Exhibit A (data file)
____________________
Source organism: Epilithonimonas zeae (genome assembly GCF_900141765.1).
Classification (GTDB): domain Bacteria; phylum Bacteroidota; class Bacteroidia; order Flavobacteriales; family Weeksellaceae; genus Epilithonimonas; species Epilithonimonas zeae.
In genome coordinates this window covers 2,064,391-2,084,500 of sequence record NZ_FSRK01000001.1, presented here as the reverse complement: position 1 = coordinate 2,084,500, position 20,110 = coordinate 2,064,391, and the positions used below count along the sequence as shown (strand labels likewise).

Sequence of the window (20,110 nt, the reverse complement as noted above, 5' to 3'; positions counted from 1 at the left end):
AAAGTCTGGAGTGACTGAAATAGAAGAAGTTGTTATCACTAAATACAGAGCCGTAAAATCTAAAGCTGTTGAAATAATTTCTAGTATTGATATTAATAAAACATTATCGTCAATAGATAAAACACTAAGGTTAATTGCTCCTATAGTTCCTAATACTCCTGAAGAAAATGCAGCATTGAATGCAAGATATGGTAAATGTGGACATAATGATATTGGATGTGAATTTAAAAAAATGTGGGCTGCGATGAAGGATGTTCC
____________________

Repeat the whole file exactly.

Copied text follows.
Source organism: Epilithonimonas zeae (genome assembly GCF_900141765.1).
Classification (GTDB): domain Bacteria; phylum Bacteroidota; class Bacteroidia; order Flavobacteriales; family Weeksellaceae; genus Epilithonimonas; species Epilithonimonas zeae.
In genome coordinates this window covers 2,064,391-2,084,500 of sequence record NZ_FSRK01000001.1, presented here as the reverse complement: position 1 = coordinate 2,084,500, position 20,110 = coordinate 2,064,391, and the positions used below count along the sequence as shown (strand labels likewise).

Sequence of the window (20,110 nt, the reverse complement as noted above, 5' to 3'; positions counted from 1 at the left end):
AAAGTCTGGAGTGACTGAAATAGAAGAAGTTGTTATCACTAAATACAGAGCCGTAAAATCTAAAGCTGTTGAAATAATTTCTAGTATTGATATTAATAAAACATTATCGTCAATAGATAAAACACTAAGGTTAATTGCTCCTATAGTTCCTAATACTCCTGAAGAAAATGCAGCATTGAATGCAAGATATGGTAAATGTGGACATAATGATATTGGATGTGAATTTAAAAAAATGTGGGCTGCGATGAAGGATGTTCC